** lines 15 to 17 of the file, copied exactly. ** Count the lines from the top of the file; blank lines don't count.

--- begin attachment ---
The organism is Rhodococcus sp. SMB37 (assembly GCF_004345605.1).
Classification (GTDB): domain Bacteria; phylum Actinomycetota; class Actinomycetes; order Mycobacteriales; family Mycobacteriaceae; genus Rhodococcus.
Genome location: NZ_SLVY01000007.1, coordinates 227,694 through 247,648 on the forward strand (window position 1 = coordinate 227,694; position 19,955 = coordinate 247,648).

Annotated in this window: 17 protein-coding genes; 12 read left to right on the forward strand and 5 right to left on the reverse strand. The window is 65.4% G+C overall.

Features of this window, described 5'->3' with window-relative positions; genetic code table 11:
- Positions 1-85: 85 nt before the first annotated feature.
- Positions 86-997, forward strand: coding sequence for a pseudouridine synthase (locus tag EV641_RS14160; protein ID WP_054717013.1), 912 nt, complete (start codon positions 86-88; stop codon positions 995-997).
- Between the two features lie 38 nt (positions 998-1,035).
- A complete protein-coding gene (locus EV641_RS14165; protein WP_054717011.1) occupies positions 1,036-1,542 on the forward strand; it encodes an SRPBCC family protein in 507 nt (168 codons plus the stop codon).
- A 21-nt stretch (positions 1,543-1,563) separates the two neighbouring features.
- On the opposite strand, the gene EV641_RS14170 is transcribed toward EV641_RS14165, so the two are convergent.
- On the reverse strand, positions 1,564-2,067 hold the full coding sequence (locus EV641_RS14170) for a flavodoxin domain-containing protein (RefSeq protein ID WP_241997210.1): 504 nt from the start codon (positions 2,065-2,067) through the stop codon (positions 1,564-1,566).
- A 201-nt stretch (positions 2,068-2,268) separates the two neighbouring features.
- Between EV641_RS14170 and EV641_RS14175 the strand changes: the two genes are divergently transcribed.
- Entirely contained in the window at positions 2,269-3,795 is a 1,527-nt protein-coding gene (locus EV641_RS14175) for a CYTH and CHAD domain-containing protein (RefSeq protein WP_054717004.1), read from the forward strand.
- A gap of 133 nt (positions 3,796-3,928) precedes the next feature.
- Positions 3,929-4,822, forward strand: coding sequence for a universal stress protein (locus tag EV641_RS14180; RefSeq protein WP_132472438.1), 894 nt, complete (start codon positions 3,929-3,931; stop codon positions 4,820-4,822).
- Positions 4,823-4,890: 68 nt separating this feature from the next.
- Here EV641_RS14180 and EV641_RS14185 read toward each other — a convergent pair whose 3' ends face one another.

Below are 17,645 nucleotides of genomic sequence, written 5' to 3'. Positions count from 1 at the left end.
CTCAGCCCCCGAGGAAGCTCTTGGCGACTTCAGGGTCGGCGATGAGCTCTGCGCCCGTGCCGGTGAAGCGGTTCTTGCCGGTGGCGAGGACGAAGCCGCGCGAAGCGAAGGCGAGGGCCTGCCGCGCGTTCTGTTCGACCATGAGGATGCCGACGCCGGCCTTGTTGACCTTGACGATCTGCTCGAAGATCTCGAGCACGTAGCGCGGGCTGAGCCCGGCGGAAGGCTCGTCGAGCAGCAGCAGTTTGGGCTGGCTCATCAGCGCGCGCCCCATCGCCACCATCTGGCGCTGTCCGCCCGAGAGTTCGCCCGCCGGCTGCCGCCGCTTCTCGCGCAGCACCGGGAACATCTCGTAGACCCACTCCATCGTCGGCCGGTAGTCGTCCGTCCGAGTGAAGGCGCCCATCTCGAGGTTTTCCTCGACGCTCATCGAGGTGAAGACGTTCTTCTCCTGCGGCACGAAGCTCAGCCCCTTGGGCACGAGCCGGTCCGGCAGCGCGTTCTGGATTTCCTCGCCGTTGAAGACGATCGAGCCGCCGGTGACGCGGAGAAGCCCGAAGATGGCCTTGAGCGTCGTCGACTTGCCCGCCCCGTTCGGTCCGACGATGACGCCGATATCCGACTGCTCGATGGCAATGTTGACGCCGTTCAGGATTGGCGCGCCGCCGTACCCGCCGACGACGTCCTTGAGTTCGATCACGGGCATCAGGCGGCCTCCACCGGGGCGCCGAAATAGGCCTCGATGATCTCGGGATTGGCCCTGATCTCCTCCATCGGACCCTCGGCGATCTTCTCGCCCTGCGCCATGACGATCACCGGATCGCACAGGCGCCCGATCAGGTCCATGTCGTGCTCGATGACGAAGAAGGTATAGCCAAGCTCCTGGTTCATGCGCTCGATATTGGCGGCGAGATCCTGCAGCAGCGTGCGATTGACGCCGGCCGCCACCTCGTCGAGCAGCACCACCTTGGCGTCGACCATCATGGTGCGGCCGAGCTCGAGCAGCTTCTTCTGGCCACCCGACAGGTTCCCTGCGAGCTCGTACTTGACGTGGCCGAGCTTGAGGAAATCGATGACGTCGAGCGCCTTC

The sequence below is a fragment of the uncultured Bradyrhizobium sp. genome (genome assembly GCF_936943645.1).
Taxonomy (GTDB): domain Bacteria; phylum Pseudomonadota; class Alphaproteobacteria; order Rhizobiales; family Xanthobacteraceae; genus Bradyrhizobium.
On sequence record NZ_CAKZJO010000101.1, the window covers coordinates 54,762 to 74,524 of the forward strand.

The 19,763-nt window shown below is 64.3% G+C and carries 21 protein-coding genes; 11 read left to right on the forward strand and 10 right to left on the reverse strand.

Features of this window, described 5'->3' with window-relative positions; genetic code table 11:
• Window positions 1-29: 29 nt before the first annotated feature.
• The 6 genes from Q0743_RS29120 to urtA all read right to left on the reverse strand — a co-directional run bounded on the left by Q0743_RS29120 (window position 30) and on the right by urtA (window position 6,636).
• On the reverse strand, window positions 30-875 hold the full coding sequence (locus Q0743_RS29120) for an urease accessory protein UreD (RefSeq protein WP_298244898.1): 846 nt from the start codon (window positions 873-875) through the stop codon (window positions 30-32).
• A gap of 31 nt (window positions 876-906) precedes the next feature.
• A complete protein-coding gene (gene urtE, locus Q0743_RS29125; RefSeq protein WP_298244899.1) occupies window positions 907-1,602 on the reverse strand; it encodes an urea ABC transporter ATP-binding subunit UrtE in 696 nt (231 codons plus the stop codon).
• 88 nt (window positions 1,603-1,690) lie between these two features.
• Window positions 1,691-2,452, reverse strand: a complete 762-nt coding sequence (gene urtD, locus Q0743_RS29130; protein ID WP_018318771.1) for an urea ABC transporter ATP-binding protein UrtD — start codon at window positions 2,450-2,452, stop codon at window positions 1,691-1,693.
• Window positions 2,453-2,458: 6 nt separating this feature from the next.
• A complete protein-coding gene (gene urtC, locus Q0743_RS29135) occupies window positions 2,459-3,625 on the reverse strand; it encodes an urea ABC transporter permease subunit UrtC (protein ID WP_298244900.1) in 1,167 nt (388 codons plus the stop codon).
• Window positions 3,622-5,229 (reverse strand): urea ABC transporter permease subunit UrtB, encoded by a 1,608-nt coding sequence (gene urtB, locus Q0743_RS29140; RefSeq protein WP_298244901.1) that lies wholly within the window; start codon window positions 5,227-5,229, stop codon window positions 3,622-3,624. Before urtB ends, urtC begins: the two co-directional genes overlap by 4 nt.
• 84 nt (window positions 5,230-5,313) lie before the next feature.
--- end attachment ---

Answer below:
- Entirely contained in the window at positions 2,269-3,795 is a 1,527-nt protein-coding gene (locus EV641_RS14175) for a CYTH and CHAD domain-containing protein (RefSeq protein WP_054717004.1), read from the forward strand.
- A gap of 133 nt (positions 3,796-3,928) precedes the next feature.
- Positions 3,929-4,822, forward strand: coding sequence for a universal stress protein (locus tag EV641_RS14180; RefSeq protein WP_132472438.1), 894 nt, complete (start codon positions 3,929-3,931; stop codon positions 4,820-4,822).